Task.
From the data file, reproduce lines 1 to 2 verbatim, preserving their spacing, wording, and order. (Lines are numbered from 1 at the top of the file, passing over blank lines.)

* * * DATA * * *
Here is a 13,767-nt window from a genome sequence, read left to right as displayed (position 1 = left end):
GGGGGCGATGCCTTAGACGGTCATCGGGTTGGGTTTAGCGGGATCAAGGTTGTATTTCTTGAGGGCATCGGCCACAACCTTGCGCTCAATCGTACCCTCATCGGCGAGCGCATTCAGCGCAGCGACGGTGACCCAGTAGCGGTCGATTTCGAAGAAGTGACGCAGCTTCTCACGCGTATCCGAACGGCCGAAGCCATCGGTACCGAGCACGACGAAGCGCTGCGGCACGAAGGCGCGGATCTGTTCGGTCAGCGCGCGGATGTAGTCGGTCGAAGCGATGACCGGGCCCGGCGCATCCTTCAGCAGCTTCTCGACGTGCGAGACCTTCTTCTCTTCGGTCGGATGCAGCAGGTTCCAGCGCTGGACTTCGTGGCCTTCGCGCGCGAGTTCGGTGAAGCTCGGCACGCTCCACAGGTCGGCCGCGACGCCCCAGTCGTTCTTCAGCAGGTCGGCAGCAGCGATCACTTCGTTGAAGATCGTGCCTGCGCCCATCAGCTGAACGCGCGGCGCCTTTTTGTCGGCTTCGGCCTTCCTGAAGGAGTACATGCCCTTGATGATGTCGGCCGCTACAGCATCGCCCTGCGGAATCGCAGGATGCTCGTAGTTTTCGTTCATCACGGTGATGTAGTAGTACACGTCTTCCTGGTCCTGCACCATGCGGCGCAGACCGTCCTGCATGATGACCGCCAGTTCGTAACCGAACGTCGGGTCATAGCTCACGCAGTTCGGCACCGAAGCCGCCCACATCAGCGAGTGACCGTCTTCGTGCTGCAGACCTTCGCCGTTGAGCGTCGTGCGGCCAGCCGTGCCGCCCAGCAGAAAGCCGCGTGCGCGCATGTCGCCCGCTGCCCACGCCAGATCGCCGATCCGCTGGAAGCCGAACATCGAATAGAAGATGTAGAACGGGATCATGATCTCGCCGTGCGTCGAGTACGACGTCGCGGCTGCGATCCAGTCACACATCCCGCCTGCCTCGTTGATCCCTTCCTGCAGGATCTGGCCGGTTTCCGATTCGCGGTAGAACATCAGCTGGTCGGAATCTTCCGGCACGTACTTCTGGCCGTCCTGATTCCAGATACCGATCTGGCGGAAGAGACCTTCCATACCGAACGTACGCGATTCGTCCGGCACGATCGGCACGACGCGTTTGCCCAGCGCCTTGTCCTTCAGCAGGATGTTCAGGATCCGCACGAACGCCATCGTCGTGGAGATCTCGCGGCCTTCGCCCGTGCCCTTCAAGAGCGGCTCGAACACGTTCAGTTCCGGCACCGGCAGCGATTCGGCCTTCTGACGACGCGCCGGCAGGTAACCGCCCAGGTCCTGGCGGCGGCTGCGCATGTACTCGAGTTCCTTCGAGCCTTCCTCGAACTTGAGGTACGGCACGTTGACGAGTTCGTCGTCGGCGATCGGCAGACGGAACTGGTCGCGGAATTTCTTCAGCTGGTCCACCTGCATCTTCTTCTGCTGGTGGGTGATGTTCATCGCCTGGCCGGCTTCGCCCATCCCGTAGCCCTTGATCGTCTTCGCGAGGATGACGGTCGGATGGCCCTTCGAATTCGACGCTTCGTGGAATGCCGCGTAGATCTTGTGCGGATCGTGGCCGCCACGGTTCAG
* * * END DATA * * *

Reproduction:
Here is a 13,767-nt window from a genome sequence, read left to right as displayed (position 1 = left end):
GGGGGCGATGCCTTAGACGGTCATCGGGTTGGGTTTAGCGGGATCAAGGTTGTATTTCTTGAGGGCATCGGCCACAACCTTGCGCTCAATCGTACCCTCATCGGCGAGCGCATTCAGCGCAGCGACGGTGACCCAGTAGCGGTCGATTTCGAAGAAGTGACGCAGCTTCTCACGCGTATCCGAACGGCCGAAGCCATCGGTACCGAGCACGACGAAGCGCTGCGGCACGAAGGCGCGGATCTGTTCGGTCAGCGCGCGGATGTAGTCGGTCGAAGCGATGACCGGGCCCGGCGCATCCTTCAGCAGCTTCTCGACGTGCGAGACCTTCTTCTCTTCGGTCGGATGCAGCAGGTTCCAGCGCTGGACTTCGTGGCCTTCGCGCGCGAGTTCGGTGAAGCTCGGCACGCTCCACAGGTCGGCCGCGACGCCCCAGTCGTTCTTCAGCAGGTCGGCAGCAGCGATCACTTCGTTGAAGATCGTGCCTGCGCCCATCAGCTGAACGCGCGGCGCCTTTTTGTCGGCTTCGGCCTTCCTGAAGGAGTACATGCCCTTGATGATGTCGGCCGCTACAGCATCGCCCTGCGGAATCGCAGGATGCTCGTAGTTTTCGTTCATCACGGTGATGTAGTAGTACACGTCTTCCTGGTCCTGCACCATGCGGCGCAGACCGTCCTGCATGATGACCGCCAGTTCGTAACCGAACGTCGGGTCATAGCTCACGCAGTTCGGCACCGAAGCCGCCCACATCAGCGAGTGACCGTCTTCGTGCTGCAGACCTTCGCCGTTGAGCGTCGTGCGGCCAGCCGTGCCGCCCAGCAGAAAGCCGCGTGCGCGCATGTCGCCCGCTGCCCACGCCAGATCGCCGATCCGCTGGAAGCCGAACATCGAATAGAAGATGTAGAACGGGATCATGATCTCGCCGTGCGTCGAGTACGACGTCGCGGCTGCGATCCAGTCACACATCCCGCCTGCCTCGTTGATCCCTTCCTGCAGGATCTGGCCGGTTTCCGATTCGCGGTAGAACATCAGCTGGTCGGAATCTTCCGGCACGTACTTCTGGCCGTCCTGATTCCAGATACCGATCTGGCGGAAGAGACCTTCCATACCGAACGTACGCGATTCGTCCGGCACGATCGGCACGACGCGTTTGCCCAGCGCCTTGTCCTTCAGCAGGATGTTCAGGATCCGCACGAACGCCATCGTCGTGGAGATCTCGCGGCCTTCGCCCGTGCCCTTCAAGAGCGGCTCGAACACGTTCAGTTCCGGCACCGGCAGCGATTCGGCCTTCTGACGACGCGCCGGCAGGTAACCGCCCAGGTCCTGGCGGCGGCTGCGCATGTACTCGAGTTCCTTCGAGCCTTCCTCGAACTTGAGGTACGGCACGTTGACGAGTTCGTCGTCGGCGATCGGCAGACGGAACTGGTCGCGGAATTTCTTCAGCTGGTCCACCTGCATCTTCTTCTGCTGGTGGGTGATGTTCATCGCCTGGCCGGCTTCGCCCATCCCGTAGCCCTTGATCGTCTTCGCGAGGATGACGGTCGGATGGCCCTTCGAATTCGACGCTTCGTGGAATGCCGCGTAGATCTTGTGCGGATCGTGGCCGCCACGGTTCAG